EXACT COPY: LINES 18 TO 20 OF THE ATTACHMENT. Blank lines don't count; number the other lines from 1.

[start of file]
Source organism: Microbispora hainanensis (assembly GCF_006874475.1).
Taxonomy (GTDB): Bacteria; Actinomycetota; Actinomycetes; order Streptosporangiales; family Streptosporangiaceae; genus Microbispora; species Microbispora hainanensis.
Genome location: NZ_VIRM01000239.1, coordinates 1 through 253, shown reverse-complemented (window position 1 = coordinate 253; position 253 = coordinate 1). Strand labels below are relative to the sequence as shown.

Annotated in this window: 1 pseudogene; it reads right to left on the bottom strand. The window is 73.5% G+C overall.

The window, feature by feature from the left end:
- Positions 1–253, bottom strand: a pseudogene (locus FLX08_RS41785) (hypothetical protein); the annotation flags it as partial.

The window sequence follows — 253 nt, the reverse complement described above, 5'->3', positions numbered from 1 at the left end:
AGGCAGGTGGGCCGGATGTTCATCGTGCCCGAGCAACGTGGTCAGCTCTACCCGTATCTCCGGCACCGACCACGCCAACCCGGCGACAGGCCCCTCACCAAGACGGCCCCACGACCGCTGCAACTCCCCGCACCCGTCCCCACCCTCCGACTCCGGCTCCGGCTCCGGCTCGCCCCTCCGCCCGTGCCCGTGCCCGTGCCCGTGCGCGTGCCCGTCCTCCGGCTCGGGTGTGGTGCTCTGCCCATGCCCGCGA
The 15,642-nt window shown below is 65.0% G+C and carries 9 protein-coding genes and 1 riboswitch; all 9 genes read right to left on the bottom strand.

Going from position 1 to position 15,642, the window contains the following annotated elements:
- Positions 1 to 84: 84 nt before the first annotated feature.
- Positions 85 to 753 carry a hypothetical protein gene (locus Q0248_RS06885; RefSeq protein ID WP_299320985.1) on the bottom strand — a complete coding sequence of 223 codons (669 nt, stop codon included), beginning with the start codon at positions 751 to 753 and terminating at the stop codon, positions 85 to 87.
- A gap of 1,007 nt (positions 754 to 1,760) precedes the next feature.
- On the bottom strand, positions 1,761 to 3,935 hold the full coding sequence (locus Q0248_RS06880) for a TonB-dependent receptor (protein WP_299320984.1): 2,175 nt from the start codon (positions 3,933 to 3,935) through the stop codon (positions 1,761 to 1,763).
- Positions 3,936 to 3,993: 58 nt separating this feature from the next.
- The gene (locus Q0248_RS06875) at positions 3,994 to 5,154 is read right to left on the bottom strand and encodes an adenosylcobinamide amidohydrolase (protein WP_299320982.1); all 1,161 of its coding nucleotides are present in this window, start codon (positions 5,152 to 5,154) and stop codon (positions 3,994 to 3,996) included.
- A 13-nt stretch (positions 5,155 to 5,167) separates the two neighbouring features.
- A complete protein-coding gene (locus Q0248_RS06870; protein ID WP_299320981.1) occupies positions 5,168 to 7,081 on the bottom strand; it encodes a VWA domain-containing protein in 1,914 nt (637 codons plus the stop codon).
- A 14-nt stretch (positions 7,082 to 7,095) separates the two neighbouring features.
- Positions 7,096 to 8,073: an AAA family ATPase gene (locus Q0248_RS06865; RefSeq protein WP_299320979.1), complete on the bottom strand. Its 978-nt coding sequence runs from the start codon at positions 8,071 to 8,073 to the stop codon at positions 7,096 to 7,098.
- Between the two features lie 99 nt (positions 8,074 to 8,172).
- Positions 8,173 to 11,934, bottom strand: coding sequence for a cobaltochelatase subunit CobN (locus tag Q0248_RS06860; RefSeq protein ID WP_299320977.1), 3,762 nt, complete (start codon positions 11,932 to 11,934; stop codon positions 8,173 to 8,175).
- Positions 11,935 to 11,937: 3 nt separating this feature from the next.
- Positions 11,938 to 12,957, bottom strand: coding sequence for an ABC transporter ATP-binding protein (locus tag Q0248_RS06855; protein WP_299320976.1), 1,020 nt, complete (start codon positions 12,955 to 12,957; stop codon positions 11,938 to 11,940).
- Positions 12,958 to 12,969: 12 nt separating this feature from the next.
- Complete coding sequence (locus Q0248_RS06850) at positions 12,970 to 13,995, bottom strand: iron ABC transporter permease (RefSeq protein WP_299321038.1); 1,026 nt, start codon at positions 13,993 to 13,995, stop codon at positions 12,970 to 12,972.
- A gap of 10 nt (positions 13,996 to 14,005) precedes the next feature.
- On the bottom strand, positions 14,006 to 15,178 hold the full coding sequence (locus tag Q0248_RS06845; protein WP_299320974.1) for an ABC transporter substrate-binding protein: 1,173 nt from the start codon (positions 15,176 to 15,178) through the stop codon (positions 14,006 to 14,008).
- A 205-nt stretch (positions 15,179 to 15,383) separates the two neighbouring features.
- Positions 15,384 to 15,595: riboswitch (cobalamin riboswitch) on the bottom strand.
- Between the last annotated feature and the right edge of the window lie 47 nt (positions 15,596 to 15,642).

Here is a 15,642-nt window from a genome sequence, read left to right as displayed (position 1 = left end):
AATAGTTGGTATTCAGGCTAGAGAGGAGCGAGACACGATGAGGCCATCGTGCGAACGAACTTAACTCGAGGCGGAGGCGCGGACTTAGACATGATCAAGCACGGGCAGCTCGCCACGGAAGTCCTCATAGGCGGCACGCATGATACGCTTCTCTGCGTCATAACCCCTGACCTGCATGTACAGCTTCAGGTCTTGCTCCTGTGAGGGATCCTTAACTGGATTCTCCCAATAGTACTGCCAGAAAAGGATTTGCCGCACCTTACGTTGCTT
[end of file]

- A complete protein-coding gene (locus Q0248_RS06870; protein ID WP_299320981.1) occupies positions 5,168 to 7,081 on the bottom strand; it encodes a VWA domain-containing protein in 1,914 nt (637 codons plus the stop codon).
- A 14-nt stretch (positions 7,082 to 7,095) separates the two neighbouring features.
- Positions 7,096 to 8,073: an AAA family ATPase gene (locus Q0248_RS06865; RefSeq protein WP_299320979.1), complete on the bottom strand. Its 978-nt coding sequence runs from the start codon at positions 8,071 to 8,073 to the stop codon at positions 7,096 to 7,098.